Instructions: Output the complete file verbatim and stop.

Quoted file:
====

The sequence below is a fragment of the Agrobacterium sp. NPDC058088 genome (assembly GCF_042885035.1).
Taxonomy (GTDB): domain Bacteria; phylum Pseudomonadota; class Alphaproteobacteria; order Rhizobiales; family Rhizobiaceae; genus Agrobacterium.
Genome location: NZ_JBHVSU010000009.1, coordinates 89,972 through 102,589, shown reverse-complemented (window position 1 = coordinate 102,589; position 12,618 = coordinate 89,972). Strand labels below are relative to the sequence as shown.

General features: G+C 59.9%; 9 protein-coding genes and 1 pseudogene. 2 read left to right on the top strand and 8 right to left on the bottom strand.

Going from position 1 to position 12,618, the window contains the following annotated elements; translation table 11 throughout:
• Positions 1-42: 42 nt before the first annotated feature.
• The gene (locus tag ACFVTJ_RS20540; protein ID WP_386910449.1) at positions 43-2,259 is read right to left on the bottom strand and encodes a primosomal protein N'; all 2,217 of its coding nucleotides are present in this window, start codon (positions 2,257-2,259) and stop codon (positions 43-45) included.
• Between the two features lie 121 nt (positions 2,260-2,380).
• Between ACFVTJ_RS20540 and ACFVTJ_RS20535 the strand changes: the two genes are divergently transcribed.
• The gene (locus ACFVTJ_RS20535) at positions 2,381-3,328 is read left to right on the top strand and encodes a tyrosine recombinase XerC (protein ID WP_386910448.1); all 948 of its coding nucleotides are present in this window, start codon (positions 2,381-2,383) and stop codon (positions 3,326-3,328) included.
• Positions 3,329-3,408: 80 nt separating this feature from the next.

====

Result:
The sequence below is a fragment of the Agrobacterium sp. NPDC058088 genome (assembly GCF_042885035.1).
Taxonomy (GTDB): domain Bacteria; phylum Pseudomonadota; class Alphaproteobacteria; order Rhizobiales; family Rhizobiaceae; genus Agrobacterium.
Genome location: NZ_JBHVSU010000009.1, coordinates 89,972 through 102,589, shown reverse-complemented (window position 1 = coordinate 102,589; position 12,618 = coordinate 89,972). Strand labels below are relative to the sequence as shown.

General features: G+C 59.9%; 9 protein-coding genes and 1 pseudogene. 2 read left to right on the top strand and 8 right to left on the bottom strand.

Going from position 1 to position 12,618, the window contains the following annotated elements; translation table 11 throughout:
• Positions 1-42: 42 nt before the first annotated feature.
• The gene (locus tag ACFVTJ_RS20540; protein ID WP_386910449.1) at positions 43-2,259 is read right to left on the bottom strand and encodes a primosomal protein N'; all 2,217 of its coding nucleotides are present in this window, start codon (positions 2,257-2,259) and stop codon (positions 43-45) included.
• Between the two features lie 121 nt (positions 2,260-2,380).
• Between ACFVTJ_RS20540 and ACFVTJ_RS20535 the strand changes: the two genes are divergently transcribed.
• The gene (locus ACFVTJ_RS20535) at positions 2,381-3,328 is read left to right on the top strand and encodes a tyrosine recombinase XerC (protein ID WP_386910448.1); all 948 of its coding nucleotides are present in this window, start codon (positions 2,381-2,383) and stop codon (positions 3,326-3,328) included.
• Positions 3,329-3,408: 80 nt separating this feature from the next.